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Festival headliner talks music, family, hobbies

Staff writer

Casey Donahew, singer songwriter for a band that bears his name and will headline this weekend’s Chingawassa Days, has a strong sense of identity.

“Genres are all over the place these days, but I play Texas music because that’s where I’m from.” Donahew said in an interview last week. “But mostly we just play Casey Donahew music, and it’s rooted in country for sure.”

For concertgoers who don’t have a basic bio for Saturday night’s act at Chingawassa, the Casey Donahew Band is an independent act based out of Fort Worth.

Donahew has been building a name among country fans for more than a decade. His music is danceable and energetic, but the road to Chingawassa Days hasn’t always been a party.

“When you’re an independent artist it’s hard to get the kind of exposure you need to conquer the world,” Donahew said. “But I’ve already been ten times more successful than what I ever thought we’d be. Anything now is just gravy.”

His band has built its fan base “the grassroots way,” by keeping a rigorous tour schedule, playing throughout the much of the Midwest and across the U.S.

Donahew is no stranger to hard work. He recalled starting out.

“We always said we would drive farther and play for less money than anyone else. It seemed to work for us,” he said. “We just go with the flow and keep on being us.”

Still, Donahew, 38, finds time for family. It helps that his wife, Melinda, is also band manager.

“We have two little boys, a 6-year-old, and an 18-month-old,” Donahew said. “My older boy comes with us on tour sometimes.”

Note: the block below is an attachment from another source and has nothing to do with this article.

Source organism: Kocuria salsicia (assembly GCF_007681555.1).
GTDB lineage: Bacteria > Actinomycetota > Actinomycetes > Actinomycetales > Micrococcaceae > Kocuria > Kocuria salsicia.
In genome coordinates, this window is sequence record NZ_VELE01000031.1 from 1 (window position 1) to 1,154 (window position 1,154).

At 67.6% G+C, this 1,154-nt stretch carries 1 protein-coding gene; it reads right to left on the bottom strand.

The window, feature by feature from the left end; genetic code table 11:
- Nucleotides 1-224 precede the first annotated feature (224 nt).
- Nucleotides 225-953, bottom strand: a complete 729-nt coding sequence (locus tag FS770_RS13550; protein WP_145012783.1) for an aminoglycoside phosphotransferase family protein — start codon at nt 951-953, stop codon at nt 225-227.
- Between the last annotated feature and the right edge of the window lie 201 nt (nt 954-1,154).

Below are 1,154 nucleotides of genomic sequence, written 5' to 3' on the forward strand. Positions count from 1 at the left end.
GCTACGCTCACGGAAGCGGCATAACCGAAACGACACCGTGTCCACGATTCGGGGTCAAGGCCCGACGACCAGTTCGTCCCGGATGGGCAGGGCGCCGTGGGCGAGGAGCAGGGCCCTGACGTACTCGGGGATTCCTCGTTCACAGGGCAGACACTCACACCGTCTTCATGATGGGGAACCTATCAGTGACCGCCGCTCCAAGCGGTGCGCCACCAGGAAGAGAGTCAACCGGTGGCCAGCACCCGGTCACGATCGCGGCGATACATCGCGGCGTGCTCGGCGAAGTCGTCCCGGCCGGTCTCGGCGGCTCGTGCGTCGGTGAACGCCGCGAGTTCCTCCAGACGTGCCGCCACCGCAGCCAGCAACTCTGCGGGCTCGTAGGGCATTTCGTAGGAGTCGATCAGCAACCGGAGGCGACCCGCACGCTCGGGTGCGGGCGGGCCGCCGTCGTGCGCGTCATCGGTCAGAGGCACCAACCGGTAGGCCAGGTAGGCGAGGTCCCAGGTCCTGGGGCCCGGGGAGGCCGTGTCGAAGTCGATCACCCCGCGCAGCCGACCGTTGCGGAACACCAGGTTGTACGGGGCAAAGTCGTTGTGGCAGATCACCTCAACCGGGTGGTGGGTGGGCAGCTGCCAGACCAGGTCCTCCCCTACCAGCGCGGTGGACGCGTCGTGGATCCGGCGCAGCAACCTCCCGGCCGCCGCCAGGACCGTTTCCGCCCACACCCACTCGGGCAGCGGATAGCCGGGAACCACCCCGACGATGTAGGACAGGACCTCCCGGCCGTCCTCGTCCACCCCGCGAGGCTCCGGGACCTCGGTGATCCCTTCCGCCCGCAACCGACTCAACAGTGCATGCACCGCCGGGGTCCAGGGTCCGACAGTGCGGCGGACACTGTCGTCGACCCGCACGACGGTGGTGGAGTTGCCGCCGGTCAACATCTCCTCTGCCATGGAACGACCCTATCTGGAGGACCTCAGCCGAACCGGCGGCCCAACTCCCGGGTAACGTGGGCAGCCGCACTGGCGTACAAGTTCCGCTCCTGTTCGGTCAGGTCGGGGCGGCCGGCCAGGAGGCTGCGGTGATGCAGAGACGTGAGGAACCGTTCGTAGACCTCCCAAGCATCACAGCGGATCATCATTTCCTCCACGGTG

He and his 6-year-old son often fish or do other outdoor activities.

Donahew also likes to rodeo when at home on the ranch.

As a proponent of the right to bear arms, it is only natural he also finds time to hunt.

“I hunt everything,” he said, “whitetail, black buck, doves, big bird, and I spend a lot of time hunting Texas boar. We barbecue some, but some wild pigs get pretty dirty.”

When he’s barbequing, don’t expect to find an exotic imported beer or a hipster microbrew in his hand.

“I keep it real with Coors Light,” Donahew said. “I get on the vodka train sometimes.”

Overall, he lives for live music, seeking new venues like Chingawassa Days to expand his audience.

Donahew said audience members who haven’t heard his music will be hooked once they hear the band play live.

“Big light, big stage, big sound, the bigger the better,” he said. “I love playing live music. We feed off the crowd. I don’t talk a lot, but we like to keep the fans involved. My foot’s on the gas, and I have a heavy foot. I keep the hammer down.”

Last modified June 4, 2015

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